A report by the University of Arizona’s Binational Migration Institute (BMI) found that although Southwest border apprehensions have decreased overall since 1990, the number of remains of border crossers found has increased, reports Newsweek. According to BMI Director Daniel Martínez, the deaths are related to increased militarization at the border over the last several decades, which pushes migrants to more remote and dangerous parts of the desert.

Border Surveillance
In an effort to combat drones that criminal organizations and migrant smugglers use to navigate the border, CBP put out a request to private companies in February looking into anti-drone technology, reports The Intercept. In January the Congressional Research Service reported that the Defense Department plans on spending $487 million on research, development and procurement of anti-drone technology this fiscal year.

A federal contract shows CBP purchased several “vehicle forensic kits,” which are capable of extracting personal information stored inside cars, many of it synced from smartphones, from a Swedish data extraction firm, reports The Intercept.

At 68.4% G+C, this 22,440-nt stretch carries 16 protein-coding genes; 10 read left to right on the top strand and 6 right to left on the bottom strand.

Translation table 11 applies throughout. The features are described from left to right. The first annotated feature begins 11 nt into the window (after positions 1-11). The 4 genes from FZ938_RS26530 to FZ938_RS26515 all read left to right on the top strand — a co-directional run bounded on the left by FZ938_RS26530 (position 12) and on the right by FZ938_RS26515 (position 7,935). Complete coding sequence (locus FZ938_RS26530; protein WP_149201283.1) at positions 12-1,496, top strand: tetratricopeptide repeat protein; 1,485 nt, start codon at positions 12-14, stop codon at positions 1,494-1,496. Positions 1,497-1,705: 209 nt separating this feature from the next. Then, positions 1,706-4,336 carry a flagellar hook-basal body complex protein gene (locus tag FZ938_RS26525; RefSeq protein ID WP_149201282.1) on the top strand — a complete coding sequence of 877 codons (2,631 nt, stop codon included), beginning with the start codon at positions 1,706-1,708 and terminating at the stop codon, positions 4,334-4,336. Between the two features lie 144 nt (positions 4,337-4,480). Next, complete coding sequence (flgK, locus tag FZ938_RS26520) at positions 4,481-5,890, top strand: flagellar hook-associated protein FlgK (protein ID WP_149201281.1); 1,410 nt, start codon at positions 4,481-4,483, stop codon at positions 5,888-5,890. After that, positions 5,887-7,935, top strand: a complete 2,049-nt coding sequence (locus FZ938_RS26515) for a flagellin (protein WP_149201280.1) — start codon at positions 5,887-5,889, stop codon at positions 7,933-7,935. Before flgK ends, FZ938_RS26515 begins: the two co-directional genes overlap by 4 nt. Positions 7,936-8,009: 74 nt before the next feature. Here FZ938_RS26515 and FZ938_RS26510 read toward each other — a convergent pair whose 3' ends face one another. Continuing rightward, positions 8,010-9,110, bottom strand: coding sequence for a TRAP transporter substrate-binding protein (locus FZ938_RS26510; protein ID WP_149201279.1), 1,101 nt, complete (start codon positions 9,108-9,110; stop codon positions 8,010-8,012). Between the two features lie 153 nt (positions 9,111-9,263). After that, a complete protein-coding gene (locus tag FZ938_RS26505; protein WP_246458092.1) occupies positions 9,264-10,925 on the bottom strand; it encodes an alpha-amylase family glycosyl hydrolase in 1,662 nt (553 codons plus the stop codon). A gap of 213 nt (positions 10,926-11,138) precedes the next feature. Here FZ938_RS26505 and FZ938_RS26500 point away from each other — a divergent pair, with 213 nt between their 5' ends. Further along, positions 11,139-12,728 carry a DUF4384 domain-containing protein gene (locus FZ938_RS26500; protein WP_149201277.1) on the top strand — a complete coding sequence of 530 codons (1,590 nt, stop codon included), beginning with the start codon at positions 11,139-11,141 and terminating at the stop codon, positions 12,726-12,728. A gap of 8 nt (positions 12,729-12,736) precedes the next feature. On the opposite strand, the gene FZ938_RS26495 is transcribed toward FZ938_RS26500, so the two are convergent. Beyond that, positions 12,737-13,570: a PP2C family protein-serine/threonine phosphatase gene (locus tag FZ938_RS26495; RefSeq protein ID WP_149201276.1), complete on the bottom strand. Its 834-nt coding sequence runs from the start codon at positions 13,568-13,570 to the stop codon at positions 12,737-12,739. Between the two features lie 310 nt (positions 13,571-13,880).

Halt: Border Wall
On Friday, the Biden administration canceled border wall construction projects funded by the Trump administration with funds diverted from the Defense Department, reports The Washington Post. An estimate last fall found that the government would save about $2.6 billion in leftover funds from the total $10 billion that the Trump administration diverted for wall construction if Biden chose to discontinue the border wall projects.

DHS announced it would use separate funds previously appropriated by Congress for wall construction to address environmental problems at the wall, including repairing flood levees in the lower Rio Grande Valley. DHS described the remediation projects as “initial steps to protect border communities from physical dangers resulting from the previous administration’s approach to border wall construction,” reports KVEO.

Asylum Seekers and Refugees